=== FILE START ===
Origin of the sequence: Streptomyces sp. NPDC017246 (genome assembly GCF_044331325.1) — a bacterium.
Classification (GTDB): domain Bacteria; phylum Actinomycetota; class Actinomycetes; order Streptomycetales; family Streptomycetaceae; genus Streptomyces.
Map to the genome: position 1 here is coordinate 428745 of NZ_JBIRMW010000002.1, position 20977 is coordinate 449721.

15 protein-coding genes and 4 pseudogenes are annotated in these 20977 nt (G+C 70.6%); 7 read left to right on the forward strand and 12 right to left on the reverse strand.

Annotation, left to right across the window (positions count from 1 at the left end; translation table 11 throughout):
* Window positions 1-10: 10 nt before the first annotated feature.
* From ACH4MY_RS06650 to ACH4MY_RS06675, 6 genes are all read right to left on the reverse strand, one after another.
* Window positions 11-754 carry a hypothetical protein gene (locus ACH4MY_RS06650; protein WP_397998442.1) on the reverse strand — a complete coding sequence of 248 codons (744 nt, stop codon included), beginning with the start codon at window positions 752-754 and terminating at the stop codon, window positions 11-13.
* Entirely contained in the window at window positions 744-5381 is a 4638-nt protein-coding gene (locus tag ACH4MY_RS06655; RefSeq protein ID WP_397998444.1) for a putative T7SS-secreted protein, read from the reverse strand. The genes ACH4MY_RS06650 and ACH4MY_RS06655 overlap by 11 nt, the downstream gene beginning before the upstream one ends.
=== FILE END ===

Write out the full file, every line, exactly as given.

Origin of the sequence: Streptomyces sp. NPDC017246 (genome assembly GCF_044331325.1) — a bacterium.
Classification (GTDB): domain Bacteria; phylum Actinomycetota; class Actinomycetes; order Streptomycetales; family Streptomycetaceae; genus Streptomyces.
Map to the genome: position 1 here is coordinate 428745 of NZ_JBIRMW010000002.1, position 20977 is coordinate 449721.

15 protein-coding genes and 4 pseudogenes are annotated in these 20977 nt (G+C 70.6%); 7 read left to right on the forward strand and 12 right to left on the reverse strand.

Annotation, left to right across the window (positions count from 1 at the left end; translation table 11 throughout):
* Window positions 1-10: 10 nt before the first annotated feature.
* From ACH4MY_RS06650 to ACH4MY_RS06675, 6 genes are all read right to left on the reverse strand, one after another.
* Window positions 11-754 carry a hypothetical protein gene (locus ACH4MY_RS06650; protein WP_397998442.1) on the reverse strand — a complete coding sequence of 248 codons (744 nt, stop codon included), beginning with the start codon at window positions 752-754 and terminating at the stop codon, window positions 11-13.
* Entirely contained in the window at window positions 744-5381 is a 4638-nt protein-coding gene (locus tag ACH4MY_RS06655; RefSeq protein ID WP_397998444.1) for a putative T7SS-secreted protein, read from the reverse strand. The genes ACH4MY_RS06650 and ACH4MY_RS06655 overlap by 11 nt, the downstream gene beginning before the upstream one ends.